Will a White Cactus Turn Green Again?
All is not lost for your plant if your cactus is white due to a mealybug infestation! Mealybugs make your cactus appear white, but the plant’s skin does not change color. If you use rubbing alcohol to kill and remove the mealybugs, your cactus skin may be damaged but should recover and stay green.
Cactus corking is a natural part of the plant’s aging process. Once the process starts, it cannot be reversed. However, you can limit the amount of corking your cactus produces. Corking happens quicker when the plant is in direct sun. Move your cactus to the shade to prevent or slow down corking.
Sunburned cacti can be tricky to revive. The first sign of sun damage is often that the skin turns pale and white. If the burn is severe enough, the area will become brown and hard, indicating that the tissue has died. Unfortunately, new growth will not appear in these areas, and the plant will be permanently scarred.
What Does Cactus Fungus Look Like?
A cactus may also change color due to a fungal disease. Because of the moisture in cactus foliage, fungal diseases are not uncommon with this type of plant. Fungal diseases are usually brown or black. Here are a few of the most common afflictions:
Soft Rot: Pathogens of this disease enter the cactus through open wounds and spread quickly. The result is watery, black cactus tissue.
Charcoal Spot: This disease is caused by the fungus Stevensea wrightii. It will first appear as small black spots. As the disease spreads to the rest of the plant, the spots get bigger and form a raised ring around them. Unfortunately, there is no cure for charcoal spot.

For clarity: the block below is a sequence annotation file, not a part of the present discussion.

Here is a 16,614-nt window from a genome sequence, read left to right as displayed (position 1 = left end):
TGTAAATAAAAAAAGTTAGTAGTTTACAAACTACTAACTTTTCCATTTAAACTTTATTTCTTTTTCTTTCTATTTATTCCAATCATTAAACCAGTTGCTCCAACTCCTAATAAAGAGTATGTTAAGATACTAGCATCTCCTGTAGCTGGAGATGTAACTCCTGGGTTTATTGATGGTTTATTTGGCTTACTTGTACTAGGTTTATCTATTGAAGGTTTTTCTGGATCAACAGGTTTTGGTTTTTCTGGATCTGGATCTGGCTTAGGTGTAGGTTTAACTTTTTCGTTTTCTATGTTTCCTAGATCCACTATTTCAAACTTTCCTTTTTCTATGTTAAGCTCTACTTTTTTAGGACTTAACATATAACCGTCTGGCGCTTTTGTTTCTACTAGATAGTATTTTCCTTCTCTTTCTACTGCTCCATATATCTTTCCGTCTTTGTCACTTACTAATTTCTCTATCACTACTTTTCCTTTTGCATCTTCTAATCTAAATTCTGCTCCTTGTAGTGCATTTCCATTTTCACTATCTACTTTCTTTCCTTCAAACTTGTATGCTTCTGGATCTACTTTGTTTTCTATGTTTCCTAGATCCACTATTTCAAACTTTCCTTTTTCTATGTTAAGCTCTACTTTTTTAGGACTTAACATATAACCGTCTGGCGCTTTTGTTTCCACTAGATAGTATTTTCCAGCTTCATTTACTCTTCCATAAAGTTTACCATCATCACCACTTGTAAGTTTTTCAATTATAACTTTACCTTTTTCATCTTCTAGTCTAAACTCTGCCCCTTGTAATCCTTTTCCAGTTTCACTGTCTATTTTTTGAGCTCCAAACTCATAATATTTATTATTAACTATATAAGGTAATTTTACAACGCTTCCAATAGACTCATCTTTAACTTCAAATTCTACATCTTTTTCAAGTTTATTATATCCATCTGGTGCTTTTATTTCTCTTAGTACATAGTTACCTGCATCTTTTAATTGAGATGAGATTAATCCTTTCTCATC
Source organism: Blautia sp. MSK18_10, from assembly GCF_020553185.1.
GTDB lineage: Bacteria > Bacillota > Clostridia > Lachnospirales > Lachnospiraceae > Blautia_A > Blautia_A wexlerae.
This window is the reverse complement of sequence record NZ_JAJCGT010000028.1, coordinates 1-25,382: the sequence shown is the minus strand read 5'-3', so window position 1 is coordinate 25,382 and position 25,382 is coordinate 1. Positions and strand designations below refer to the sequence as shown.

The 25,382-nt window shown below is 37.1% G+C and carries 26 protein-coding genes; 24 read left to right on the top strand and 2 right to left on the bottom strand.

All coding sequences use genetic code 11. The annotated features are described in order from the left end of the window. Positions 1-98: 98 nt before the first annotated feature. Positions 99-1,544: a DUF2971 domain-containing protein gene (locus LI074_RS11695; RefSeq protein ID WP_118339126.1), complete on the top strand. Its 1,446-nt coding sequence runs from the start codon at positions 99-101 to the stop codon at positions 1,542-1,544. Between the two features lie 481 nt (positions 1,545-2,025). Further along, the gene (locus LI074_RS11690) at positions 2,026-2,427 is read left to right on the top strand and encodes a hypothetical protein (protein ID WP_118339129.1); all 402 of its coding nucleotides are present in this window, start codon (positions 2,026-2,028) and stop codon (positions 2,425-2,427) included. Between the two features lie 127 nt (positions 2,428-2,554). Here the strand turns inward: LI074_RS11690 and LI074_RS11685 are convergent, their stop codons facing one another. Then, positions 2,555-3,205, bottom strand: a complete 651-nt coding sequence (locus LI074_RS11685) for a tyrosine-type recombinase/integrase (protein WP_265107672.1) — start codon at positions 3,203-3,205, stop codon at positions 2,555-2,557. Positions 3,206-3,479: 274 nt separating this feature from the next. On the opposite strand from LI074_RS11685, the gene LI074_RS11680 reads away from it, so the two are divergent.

Cotton Root Rot: Cotton root rot is quite common with many cactus species. This fungus specifically attacks the roots of the cactus, so it’s not immediately noticeable. If you pull the cactus roots up, you’ll notice the brown fungus growing on them.
How Often Should a Cactus Be Watered?
It’s a common misconception that cacti don’t need water. Cacti require regular watering in order to photosynthesize and grow! But giving your plant the correct amount of water is important to prevent issues like root rot or pests due to high humidity.
Like many houseplants, cacti have a growing season and a dormant season. Cacti do most of their growing in the summer, so that is when you need to water them more. Usually, a cactus can be watered once every 2 weeks. During the fall and winter, when the plant is dormant, you can reduce watering to once every month.
Make sure you water your cactus in the morning so they have the day to absorb the water with help from the sun. It’s also best to water your cactus with warm water. Water between 86-104°F (30-40°C) is easier for their roots to absorb.
How Do I Make My Cactus More Green?
If your cactus looks a little pale green, it’s likely due to a lack of sunlight. Light (sun or artificial) is necessary for plants to photosynthesize. Photosynthesis is how plants produce food and have the energy to grow.
Photosynthesis also produces chlorophyll, which is what gives cacti their green color. If your cactus doesn’t get enough light, it will grow pale due to a lack of chlorophyll. If this carries on for long enough, your cactus will also suffer from stunted growth.
Cacti are generally hardy, but like any plant, they can be susceptible to disease and the elements. While a white cactus is not always a bad thing, any color change always calls for some investigation.
A white cactus can be caused by scale from a mealybug infestation, or scarring from a sunburn, though once a cactus gets older, it may also produce a white protective layer called corking, which is natural and protects the cactus from the sun.
Use rubbing alcohol on your cactus to get rid of a mealybug infestation and move your plant away from direct sunlight to prevent a sunburn and slow down the corking process. With these tips your cactus will grow and thrive in your care!